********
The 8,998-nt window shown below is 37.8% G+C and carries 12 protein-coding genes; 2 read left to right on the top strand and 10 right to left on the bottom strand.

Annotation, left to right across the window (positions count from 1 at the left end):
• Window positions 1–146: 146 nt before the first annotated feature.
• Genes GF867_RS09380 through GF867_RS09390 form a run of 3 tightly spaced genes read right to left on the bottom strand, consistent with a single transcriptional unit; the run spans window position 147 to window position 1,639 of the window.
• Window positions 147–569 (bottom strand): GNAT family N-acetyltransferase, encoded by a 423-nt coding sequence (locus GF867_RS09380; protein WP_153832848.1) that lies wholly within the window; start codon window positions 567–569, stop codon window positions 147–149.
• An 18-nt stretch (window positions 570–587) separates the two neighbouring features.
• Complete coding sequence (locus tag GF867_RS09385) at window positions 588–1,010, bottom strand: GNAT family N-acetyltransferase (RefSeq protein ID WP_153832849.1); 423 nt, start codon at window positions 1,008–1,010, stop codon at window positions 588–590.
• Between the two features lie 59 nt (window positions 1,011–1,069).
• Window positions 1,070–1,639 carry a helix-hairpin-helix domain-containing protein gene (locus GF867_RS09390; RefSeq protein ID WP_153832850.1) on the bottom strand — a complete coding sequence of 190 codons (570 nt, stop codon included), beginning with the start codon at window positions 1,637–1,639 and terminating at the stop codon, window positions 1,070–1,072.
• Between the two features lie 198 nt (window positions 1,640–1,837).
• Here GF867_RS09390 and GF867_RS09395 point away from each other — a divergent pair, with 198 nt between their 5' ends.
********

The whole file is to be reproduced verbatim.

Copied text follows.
The 8,998-nt window shown below is 37.8% G+C and carries 12 protein-coding genes; 2 read left to right on the top strand and 10 right to left on the bottom strand.

Annotation, left to right across the window (positions count from 1 at the left end):
• Window positions 1–146: 146 nt before the first annotated feature.
• Genes GF867_RS09380 through GF867_RS09390 form a run of 3 tightly spaced genes read right to left on the bottom strand, consistent with a single transcriptional unit; the run spans window position 147 to window position 1,639 of the window.
• Window positions 147–569 (bottom strand): GNAT family N-acetyltransferase, encoded by a 423-nt coding sequence (locus GF867_RS09380; protein WP_153832848.1) that lies wholly within the window; start codon window positions 567–569, stop codon window positions 147–149.
• An 18-nt stretch (window positions 570–587) separates the two neighbouring features.
• Complete coding sequence (locus tag GF867_RS09385) at window positions 588–1,010, bottom strand: GNAT family N-acetyltransferase (RefSeq protein ID WP_153832849.1); 423 nt, start codon at window positions 1,008–1,010, stop codon at window positions 588–590.
• Between the two features lie 59 nt (window positions 1,011–1,069).
• Window positions 1,070–1,639 carry a helix-hairpin-helix domain-containing protein gene (locus GF867_RS09390; RefSeq protein ID WP_153832850.1) on the bottom strand — a complete coding sequence of 190 codons (570 nt, stop codon included), beginning with the start codon at window positions 1,637–1,639 and terminating at the stop codon, window positions 1,070–1,072.
• Between the two features lie 198 nt (window positions 1,640–1,837).
• Here GF867_RS09390 and GF867_RS09395 point away from each other — a divergent pair, with 198 nt between their 5' ends.